Helpless Dancer

The Endless Note

Minstrels, Poets & Vagabonds – The Poets

Following my recent review of the above super book (see HERE) I was delighted to hear from the writer Robert “Roberto” Fields himself who has subsequently very kindly provided me with the support, music, and approval to run a series of posts on at least some of the music which defined the Glasgow rock scene through the last five decades.

So as Mary Poppins would say it is best to start at the beginning, if not the real beginning, at least the beginning of Robert’s story.

Therefore please step forward The Poets.

A full biography of the band can be found at this impressive site :-

To me they along with The Beatstalkers spearheaded down different avenues the Glasgow Beat Scene in the 60’s

Andrew Loog Oldham auditioned the group, knocked out by what he heard at the audition, and by the riotous scenes he witnessed at a gig The Poets played that night, he had them whisked off down to London in quick time to record their debut single ‘Now We’re Thru’ / ‘There Are Some’ for Decca (F11995).  

Early 1965 saw the release of their second single ‘That’s The Way It’s Got To Be’ / ‘I’ll Cry With The Moon’ (F12074). With a rumbling six-string bass intro that echoed the future hit ‘Keep On Running’ by the Spencer Davis Group, (courtesy of one very young John Paul Jones see book below) and a furious maraca-shakin’ end coda, The Poets totally excelled on this stomping killer slab of hard-edged beat, or what is now forever (almost) globally termed, freak beat!

By the middle of 1965 and the group were heading for big changes yet around this time there was talk in fan club newsletters of a full-length LP by The Poets, which was at least half-finished, and it was hoped that it would be finished and in the shops by Christmas 1965. Of course, this never happened. More internal strife within The Poets camp resulted in one of the biggest upheavals of the group’s career, lead vocalist and chief melody / lyric writer George Gallacher announces he will leave the group at the beginning of the new year, 1966. He cites management problems and lack of support as being the biggest factor in his decision to withdraw from the group he helped to create.  Meanwhile, Immediate issue the group’s next single, Marvin Gaye’s ‘Baby Don’t You Do It’ / ‘I’ll Come Home’ (IM024). It’s the first time the group had recorded a cover version, offering for their fifth disc outing a rollicking, mod-i-fied take on this popular soul raver, adding in some restrained fuzztone, menacing bass and drums, and other reverberations all fighting for space in the murky mix, behind George’s pleading wail.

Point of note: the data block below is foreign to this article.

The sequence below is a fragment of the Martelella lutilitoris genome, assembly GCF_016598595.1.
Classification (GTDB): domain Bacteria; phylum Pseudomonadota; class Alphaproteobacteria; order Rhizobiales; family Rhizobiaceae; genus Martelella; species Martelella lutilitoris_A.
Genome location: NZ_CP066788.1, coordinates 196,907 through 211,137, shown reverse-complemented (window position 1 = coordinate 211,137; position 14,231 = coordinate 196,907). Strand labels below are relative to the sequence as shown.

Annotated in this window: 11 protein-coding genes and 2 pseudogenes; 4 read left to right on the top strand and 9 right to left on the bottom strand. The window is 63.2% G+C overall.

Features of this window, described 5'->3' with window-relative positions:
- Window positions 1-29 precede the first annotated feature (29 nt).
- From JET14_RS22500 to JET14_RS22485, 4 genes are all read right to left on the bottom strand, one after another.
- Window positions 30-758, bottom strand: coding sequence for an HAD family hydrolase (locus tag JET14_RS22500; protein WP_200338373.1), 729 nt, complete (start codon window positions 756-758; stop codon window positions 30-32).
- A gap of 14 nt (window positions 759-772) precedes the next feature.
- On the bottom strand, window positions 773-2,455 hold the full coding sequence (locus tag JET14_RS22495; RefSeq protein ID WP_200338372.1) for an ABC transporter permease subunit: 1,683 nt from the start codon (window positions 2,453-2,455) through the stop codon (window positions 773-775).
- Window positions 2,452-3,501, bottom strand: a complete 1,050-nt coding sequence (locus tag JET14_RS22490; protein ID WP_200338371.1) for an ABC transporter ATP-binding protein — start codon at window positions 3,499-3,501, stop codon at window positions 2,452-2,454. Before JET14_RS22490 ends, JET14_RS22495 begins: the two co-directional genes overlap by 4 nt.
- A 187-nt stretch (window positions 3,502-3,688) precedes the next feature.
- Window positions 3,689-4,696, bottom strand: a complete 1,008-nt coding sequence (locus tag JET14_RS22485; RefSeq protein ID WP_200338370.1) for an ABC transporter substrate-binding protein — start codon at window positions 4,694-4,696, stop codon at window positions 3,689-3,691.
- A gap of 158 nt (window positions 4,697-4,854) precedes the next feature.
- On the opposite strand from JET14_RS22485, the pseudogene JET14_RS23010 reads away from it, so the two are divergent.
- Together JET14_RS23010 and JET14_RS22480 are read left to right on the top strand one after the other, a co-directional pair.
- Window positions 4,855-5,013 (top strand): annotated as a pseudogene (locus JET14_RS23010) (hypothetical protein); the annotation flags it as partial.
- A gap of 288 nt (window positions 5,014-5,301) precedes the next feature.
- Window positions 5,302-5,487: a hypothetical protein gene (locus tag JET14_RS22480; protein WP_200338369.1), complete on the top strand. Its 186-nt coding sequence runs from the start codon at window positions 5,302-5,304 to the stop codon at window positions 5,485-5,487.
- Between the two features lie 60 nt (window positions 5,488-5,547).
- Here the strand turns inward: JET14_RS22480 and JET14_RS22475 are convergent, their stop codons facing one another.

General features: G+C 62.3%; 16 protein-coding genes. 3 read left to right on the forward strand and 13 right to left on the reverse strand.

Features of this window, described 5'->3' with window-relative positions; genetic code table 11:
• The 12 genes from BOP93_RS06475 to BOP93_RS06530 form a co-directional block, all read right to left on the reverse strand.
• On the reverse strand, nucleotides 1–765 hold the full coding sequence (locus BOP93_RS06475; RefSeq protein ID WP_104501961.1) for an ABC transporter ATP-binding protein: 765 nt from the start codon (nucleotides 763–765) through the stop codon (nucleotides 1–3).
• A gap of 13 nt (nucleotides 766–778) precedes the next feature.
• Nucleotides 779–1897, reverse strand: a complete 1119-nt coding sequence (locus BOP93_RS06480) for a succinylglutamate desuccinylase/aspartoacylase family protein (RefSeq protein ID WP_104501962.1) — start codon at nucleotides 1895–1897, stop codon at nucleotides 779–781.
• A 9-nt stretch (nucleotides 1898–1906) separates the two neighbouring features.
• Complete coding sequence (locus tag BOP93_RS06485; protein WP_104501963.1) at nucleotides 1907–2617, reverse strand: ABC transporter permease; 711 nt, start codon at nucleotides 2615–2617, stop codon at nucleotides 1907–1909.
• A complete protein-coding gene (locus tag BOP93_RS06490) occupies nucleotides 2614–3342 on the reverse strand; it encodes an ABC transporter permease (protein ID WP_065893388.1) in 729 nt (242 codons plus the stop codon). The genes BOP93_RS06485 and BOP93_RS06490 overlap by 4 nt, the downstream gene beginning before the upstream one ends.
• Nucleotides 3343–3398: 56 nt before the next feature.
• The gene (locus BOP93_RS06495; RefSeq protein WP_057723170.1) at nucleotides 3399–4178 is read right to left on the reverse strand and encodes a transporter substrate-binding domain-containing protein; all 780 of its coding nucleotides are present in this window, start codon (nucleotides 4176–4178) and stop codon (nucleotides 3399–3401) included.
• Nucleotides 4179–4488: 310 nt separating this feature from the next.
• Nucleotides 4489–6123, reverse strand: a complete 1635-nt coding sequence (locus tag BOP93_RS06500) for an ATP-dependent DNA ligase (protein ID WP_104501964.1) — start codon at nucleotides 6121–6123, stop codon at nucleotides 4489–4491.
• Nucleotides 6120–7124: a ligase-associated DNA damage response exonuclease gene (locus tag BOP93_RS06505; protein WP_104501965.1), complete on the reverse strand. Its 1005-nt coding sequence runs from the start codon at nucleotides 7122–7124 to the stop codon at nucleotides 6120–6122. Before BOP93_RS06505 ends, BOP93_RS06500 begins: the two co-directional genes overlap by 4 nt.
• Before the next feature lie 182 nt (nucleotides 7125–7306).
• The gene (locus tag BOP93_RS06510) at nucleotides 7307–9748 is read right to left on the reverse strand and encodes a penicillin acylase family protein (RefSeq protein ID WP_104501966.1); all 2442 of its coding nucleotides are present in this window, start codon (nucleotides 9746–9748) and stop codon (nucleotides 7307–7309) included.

“Baby Don’t You Do It” – The Poets

By the time, Wooden Spoon/In your Tower came out on Decca in February 1967 there were no original members left.

“In Your Tower” – The Poets

Getting you hands on this great music is not easy but if you obtain this “almost but not really official” CD then you will be a happy camper.

More good information on The Poets can be found at this other great site

The prime Poet was to most, including writer Robert Fields was George Gallagher who has been given his proper place in Glasgow’s rock history (see book below).

With their attire as seen in the video above they paid homage to the ethos of Rabbie Burns as reflected in their band name Roberto has now labelled them the first “Bard Company” I just can’t get enough of this book.

Buy the book to find out what ex Poet has worked with George Harrison, was part of John & Yoko’s Dutch “bed-in” (whilst with his Apple signed band White Trash who after acting as a backing band for Marsha Hunt recorded and released The Beatles “Golden Slumbers/Carry That Weight”) and has jammed with Zoot Money and Peter Frampton.

As for Roberto’s great book then you can get your hands on it HERE


January 15, 2010 - Posted by | Books, Old Music, Video | , , ,

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